Chatting with a couple of NASCAR fans recently, I was reminded that any competition is boring if you don’t care who wins. But if you do care, then even cars driving around in circles can be very compelling entertainment. Those NASCAR fans really cared about how their favorite drivers finished, and not only how they finished in the latest race, but what and how those drivers were doing off the track as well. Those fans had been captured by the personalities of those drivers. One of the things NASCAR does well is sell personalities. All major sports-related businesses do this to some extent, but some organizations do it better than others.

Mandatory Anti-Lock Brakes on Motorcycles?

07/03/2009 @ 11:39 am, by Jensen Beeler18 COMMENTS

Mandatory Anti Lock Brakes on Motorcycles? mandatory motorcycle abs 635x476

The NHTSA is considering whether anti-locking braking systems (ABS) should become a mandatory component to new motorcycles on American roads. ABS has certainly become an increasingly prevalent optional feature on street bikes, with sportbikes just recently catching onto the trend.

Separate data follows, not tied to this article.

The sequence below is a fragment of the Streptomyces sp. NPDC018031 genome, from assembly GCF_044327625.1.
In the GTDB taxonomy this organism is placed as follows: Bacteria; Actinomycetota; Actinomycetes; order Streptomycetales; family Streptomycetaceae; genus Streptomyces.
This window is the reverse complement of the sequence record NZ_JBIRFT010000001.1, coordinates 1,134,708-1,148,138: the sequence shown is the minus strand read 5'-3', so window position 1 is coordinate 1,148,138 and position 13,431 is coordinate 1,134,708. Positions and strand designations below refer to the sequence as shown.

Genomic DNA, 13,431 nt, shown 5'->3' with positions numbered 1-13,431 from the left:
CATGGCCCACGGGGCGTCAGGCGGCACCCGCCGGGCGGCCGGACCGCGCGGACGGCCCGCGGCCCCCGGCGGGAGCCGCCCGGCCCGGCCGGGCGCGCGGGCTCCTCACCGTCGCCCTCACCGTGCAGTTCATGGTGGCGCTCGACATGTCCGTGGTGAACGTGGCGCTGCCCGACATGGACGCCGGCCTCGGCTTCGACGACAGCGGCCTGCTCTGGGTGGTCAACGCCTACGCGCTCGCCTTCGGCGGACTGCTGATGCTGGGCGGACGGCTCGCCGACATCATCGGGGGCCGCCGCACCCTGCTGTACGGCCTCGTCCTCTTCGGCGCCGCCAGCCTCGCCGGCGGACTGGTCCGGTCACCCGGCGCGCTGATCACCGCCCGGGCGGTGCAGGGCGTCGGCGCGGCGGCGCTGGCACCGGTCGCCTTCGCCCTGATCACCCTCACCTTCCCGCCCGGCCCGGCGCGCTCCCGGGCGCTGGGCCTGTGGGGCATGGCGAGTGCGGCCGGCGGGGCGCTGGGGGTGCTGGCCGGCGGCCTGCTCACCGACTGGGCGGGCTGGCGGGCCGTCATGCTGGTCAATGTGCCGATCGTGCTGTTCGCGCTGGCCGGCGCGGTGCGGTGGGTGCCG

Honda first released the VFR Interceptor with ABS back in 2002, and both BMW and Honda released bikes with optional ABS this year. We’ve also seen other safety features from cars finding their way into motorcycles, with integrated airbags in leather suits, and bikes offering rear-wheel traction control systems.

To us, this seems like a logical extension of existing technology into motorcycles, but for the NHTSA this is more serious issue of climbing motorcycle crashes, as both more riders take to the streets, and new riders join the motorcycling ranks.

Motorcycle deaths have doubled in 10 years from 2,116 deaths in 1997 to 5,154 deaths in 2007. Unfortunately, this isn’t just a case of more motorcyclists on the street, thus creating a similar rise in fatal crashes, but the increase in ridership has seemingly also brought worse (or greener) motorcyclists onto the road.